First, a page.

I deliberately avoided doing extensive research into Rachel Whiteread before I attended the exhibition as I wanted to view it with a completely open mind and discover for myself whether or not I perceived this sculptural artists work as being feminist, feminine or both. I was quite late arriving at the Tate, so was blessed with the fortune of a fairly empty gallery and was able to appreciate each piece set in context within the wide open space.
Rachel Whiteread is an English artist in her mid 50’s, she has been producing artworks for over 30 years and was in fact the first woman to win the Turner Prize in 1993 with her sculpture ‘House’ which was a caste of the inside of the last remaining terraced house at 193 Grove Road, Bethnal Green. This highly emotive work stood for Just 80 days before being bulldozed by the local council in January the following year, despite protest from local residents and members of Whitehall. Her mother was the feminist artist Pat Whiteread and her father was a geologist so she grew up in a left wing politically engaged family whom also had a lot of concern for environmental issues, two things which would inform her own practices. Her works concentrate on ‘fusing everyday vernacular forms with personal as well as human experiences and memories’ (Rachel Whiteread, Tate Publishing, 2017) something which came across in the retrospective very clearly.
It would appear that her motivation to make art is based primarily upon her own reflections of her childhood and her subsequent life experiences. An early work from 1988 is the caste of the inside of a wardrobe such as one would have commonly found in most 1960’s households. The idea behind the sculpture being not to produce a ‘wardrobe’ but rather to look at and draw attention to that which resides in the blank spaces created by the interior of the structure, the ‘soul’ of the wardrobe perhaps? There is a definitive emotional quality within her work which was evident from the first few moments of entering the exhibition space which took me by surprise as the materials used are very heavy looking inorganic compounds. Her collection of ‘torsos’ for example which are actually casts of the insides of hot water bottles are reminiscent of tiny headless, limbless babies, which despite being cast in resin, plaster and concrete, still hold an emotive resonance which one would normally associate being evoked by much softer, organic materials.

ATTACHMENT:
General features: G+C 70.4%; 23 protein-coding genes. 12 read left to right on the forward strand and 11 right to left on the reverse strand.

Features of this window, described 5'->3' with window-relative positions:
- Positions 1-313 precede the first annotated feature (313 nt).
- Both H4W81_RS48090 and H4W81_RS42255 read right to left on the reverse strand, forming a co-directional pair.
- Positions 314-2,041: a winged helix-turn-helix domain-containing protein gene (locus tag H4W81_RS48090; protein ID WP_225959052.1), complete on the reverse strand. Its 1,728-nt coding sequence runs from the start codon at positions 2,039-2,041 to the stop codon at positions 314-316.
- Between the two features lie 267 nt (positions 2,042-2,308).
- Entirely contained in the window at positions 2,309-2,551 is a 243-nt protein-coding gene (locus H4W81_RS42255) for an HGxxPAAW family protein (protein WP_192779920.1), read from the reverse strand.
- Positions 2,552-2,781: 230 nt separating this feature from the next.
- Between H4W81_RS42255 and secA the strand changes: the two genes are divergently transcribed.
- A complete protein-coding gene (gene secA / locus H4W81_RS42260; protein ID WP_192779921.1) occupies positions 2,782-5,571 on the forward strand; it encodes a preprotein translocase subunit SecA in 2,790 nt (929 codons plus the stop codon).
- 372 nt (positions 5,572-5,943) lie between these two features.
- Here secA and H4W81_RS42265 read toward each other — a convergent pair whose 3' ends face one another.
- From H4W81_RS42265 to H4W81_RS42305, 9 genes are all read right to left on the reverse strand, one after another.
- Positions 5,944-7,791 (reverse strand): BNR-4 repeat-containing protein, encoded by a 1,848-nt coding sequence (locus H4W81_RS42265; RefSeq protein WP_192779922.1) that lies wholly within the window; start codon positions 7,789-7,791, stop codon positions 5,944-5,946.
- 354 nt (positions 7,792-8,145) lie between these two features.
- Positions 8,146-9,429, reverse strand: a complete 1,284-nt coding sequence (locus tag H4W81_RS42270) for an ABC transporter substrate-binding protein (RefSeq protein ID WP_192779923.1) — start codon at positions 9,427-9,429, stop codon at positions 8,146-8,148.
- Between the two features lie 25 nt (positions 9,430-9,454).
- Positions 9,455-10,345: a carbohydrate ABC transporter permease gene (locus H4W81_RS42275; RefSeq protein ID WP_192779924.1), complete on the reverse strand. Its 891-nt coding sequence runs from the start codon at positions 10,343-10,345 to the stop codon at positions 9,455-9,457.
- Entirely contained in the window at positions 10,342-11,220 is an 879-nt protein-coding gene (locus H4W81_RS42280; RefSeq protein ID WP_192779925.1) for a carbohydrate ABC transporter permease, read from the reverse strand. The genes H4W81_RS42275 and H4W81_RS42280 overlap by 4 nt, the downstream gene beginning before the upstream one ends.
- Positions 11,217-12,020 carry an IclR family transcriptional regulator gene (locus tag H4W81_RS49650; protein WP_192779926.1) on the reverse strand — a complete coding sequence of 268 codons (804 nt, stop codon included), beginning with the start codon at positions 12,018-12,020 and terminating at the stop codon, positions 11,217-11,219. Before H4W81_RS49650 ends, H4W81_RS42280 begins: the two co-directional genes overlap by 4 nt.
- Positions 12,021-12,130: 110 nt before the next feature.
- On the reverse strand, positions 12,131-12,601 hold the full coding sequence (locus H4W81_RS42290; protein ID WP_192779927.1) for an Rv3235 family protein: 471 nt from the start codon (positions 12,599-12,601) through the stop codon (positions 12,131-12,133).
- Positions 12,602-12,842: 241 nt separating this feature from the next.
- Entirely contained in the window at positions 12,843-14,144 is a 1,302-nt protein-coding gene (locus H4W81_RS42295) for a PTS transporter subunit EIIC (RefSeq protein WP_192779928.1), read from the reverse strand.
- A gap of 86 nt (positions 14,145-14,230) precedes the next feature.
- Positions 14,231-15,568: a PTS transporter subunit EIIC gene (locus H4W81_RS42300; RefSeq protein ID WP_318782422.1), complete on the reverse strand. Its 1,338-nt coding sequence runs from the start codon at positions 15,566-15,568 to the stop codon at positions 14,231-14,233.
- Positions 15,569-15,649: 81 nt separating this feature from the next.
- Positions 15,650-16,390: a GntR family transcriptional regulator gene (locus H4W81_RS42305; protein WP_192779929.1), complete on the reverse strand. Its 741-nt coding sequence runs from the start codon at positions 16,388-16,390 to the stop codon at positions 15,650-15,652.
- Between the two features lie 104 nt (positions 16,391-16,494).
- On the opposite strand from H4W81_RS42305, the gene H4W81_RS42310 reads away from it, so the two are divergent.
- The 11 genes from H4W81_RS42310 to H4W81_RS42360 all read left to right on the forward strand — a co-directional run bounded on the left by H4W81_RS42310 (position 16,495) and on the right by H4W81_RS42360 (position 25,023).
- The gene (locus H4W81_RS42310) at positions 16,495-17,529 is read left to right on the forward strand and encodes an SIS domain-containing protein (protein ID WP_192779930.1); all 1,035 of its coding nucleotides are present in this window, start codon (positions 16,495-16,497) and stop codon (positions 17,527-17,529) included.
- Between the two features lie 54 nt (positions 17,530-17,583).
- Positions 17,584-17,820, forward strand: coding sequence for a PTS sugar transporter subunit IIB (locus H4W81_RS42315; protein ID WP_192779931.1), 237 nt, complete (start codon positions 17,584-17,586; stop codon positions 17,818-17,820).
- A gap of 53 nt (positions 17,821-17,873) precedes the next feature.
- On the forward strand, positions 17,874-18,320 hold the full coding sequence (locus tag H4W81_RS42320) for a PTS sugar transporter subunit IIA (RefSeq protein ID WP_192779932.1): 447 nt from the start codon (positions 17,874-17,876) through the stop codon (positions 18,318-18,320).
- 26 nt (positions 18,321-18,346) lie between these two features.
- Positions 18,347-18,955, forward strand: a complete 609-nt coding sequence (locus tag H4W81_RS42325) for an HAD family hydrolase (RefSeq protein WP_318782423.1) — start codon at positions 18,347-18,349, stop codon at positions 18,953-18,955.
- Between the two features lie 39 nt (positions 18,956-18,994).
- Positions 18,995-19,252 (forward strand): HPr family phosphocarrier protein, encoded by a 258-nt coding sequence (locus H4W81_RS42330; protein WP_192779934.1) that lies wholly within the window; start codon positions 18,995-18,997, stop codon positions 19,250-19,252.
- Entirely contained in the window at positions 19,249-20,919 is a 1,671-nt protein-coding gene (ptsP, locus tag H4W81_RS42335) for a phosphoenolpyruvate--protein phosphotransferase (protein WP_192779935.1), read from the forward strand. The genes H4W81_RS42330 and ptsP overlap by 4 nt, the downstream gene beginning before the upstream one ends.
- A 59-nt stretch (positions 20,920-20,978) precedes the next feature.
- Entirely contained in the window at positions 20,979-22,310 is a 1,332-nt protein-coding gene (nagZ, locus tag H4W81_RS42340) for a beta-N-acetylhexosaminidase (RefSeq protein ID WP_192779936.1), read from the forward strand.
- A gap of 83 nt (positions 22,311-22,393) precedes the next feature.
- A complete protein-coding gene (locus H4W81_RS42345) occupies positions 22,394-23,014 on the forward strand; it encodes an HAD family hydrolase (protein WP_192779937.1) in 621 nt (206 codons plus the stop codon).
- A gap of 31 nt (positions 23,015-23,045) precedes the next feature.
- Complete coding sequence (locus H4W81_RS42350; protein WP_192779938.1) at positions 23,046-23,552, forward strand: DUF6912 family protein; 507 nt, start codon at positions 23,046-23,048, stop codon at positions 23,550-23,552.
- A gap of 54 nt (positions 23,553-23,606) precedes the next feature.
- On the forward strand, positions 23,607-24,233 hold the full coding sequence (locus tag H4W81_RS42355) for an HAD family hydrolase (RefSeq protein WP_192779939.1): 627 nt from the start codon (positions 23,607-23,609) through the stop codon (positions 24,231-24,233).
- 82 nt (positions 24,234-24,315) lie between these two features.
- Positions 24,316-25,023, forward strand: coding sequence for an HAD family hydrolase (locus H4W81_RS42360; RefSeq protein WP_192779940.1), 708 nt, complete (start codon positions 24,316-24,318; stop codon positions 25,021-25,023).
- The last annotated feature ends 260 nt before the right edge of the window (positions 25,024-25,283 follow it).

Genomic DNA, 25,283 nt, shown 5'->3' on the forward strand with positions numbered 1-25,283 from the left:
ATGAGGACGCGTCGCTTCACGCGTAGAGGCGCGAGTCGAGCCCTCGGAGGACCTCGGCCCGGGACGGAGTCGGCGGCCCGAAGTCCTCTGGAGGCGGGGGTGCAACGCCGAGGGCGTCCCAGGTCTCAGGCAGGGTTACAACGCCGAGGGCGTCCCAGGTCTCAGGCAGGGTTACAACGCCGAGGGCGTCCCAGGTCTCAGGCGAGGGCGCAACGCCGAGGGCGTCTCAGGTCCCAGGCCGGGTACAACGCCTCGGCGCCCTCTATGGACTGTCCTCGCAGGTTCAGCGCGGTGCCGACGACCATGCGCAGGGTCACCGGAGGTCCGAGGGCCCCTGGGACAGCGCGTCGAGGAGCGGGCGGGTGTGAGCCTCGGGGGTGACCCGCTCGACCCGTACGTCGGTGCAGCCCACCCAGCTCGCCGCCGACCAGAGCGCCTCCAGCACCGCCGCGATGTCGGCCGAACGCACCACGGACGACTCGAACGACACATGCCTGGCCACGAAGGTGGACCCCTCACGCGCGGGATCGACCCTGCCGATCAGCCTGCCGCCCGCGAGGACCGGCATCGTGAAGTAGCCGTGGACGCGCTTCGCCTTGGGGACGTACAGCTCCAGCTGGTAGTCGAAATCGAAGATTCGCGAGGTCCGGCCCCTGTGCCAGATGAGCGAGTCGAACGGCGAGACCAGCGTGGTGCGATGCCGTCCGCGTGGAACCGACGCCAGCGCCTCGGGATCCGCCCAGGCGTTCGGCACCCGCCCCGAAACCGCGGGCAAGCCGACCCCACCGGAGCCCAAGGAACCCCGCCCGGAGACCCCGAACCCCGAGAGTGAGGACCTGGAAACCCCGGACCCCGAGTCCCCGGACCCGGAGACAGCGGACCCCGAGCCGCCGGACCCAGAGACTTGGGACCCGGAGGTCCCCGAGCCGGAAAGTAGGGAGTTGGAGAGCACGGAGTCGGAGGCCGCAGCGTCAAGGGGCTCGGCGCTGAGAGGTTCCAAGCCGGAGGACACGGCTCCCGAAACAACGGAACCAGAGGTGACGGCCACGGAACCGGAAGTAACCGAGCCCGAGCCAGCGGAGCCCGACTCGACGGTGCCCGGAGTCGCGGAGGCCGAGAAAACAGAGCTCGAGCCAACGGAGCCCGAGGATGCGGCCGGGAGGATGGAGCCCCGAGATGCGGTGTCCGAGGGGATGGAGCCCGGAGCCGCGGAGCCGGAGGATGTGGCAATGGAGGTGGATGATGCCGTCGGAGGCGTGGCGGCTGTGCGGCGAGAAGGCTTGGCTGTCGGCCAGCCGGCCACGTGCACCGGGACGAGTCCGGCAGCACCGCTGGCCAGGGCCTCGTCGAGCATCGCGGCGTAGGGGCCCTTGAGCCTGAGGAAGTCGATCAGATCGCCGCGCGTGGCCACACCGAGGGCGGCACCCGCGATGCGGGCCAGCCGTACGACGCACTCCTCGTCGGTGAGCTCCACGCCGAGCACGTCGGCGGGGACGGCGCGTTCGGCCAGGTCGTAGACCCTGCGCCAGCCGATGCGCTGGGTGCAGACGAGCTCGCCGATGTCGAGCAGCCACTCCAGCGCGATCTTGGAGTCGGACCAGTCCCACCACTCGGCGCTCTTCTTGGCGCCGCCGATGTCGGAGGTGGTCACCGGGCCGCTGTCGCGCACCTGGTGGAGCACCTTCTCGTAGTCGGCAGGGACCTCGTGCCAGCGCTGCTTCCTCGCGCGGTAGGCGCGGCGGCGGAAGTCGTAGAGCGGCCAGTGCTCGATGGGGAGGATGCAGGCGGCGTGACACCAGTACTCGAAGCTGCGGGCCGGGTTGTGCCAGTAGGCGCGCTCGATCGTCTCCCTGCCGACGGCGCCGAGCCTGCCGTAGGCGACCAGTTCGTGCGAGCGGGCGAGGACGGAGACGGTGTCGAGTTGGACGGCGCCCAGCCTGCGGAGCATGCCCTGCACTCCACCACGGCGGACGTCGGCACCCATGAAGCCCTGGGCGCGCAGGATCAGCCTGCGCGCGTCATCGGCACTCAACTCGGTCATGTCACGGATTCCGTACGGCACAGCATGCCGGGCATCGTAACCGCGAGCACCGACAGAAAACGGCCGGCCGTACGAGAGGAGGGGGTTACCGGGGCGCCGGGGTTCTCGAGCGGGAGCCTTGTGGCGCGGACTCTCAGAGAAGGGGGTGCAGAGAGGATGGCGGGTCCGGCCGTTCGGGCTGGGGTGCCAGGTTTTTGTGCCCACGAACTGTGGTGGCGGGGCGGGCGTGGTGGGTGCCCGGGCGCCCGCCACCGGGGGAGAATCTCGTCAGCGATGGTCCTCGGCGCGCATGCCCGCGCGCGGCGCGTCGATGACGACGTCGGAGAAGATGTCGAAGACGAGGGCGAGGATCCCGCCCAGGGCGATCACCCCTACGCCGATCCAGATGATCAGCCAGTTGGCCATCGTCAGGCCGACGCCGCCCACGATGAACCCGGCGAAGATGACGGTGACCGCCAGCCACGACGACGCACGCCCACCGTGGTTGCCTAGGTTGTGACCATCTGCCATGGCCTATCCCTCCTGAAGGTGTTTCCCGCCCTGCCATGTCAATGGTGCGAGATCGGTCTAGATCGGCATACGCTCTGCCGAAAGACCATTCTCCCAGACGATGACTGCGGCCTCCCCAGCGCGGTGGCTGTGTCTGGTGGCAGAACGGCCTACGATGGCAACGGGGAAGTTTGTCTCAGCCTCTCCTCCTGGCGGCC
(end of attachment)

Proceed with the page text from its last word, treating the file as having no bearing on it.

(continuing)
The casting techniques which she uses have been honed and perfected over many years of practice. She began by using plaster and experimenting with different release agents. In order to fully fill each cavity, she drilled holes in the dried plaster and refilled them with fresh plaster to ensure that each minute detail of the original surface was recorded. Some of her work uses resin and glass to pick up the delicate, sometimes unseen qualities of the subjects’ surface rendering the sculpture as ‘see through’ or ‘ghost like’, a term she uses to title some of her pieces. Her larger works are wrought using different forms of industrial concrete, the colourless forms often adding to the mystery and drama of the piece and for me evoked a sense of loss and sadness. The fact that the original object is destroyed in the casting process only adds to this sense of ‘momento mori’.